The times Taguchi was able to wrestle workhorses like Bandido and Robbie Eagles, the matches were a success. Those matches had less pressure because they were main events but a case can be made that those two would succeed better in that role than BUSHI, DOUKI and El Phantasmo did. Taguchi’s big saving grace was his final match with Ospreay. Those two tore it up which was something Taguchi’s tournament desperately needed.
The half of Roppongi 3K most consider to be the weaker of the two, YOH came in somewhat under the radar. His tournament started with a good, albeit underwhelming match, at least for a main event. Next was a match with Bandido that earned criticism for an overly long spot where he was draped over the ropes for far too long. Like everyone else, he rebounded in his match against Will Ospreay. This was YOH’s highlight of the tournament and showed his big match potential. He followed up with a pair of strong matches with Rocky Romero and DOUKI but then began to fall apart.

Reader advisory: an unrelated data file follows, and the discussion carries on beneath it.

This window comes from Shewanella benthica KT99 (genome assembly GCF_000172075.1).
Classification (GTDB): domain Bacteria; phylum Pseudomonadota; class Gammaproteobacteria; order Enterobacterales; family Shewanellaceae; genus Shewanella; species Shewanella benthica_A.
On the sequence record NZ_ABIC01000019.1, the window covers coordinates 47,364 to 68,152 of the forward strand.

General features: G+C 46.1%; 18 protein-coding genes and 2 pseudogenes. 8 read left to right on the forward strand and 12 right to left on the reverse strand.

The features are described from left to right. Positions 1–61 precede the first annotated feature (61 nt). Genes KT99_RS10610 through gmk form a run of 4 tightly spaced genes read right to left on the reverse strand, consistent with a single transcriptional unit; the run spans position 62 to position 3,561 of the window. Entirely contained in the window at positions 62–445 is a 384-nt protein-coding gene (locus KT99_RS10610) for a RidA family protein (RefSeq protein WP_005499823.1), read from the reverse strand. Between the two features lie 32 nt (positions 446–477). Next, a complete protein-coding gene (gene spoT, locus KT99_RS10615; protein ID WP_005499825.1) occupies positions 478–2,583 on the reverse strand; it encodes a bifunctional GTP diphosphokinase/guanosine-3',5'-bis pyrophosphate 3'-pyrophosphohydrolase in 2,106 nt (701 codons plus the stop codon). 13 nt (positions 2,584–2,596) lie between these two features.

A weak match with BUSHI that was stalled by an overly long STF, a bad match layout with El Phantasmo and looking outclassed on the mat by both Ren Narita and Robbie Eagles. YOH didn’t end his tournament the way you’d want a future star to look. He didn’t seem to rise to his opponents level in the later stages and that being your final impression is not what you want. That’s two years in a row where YOH has left me thinking “maybe next year”.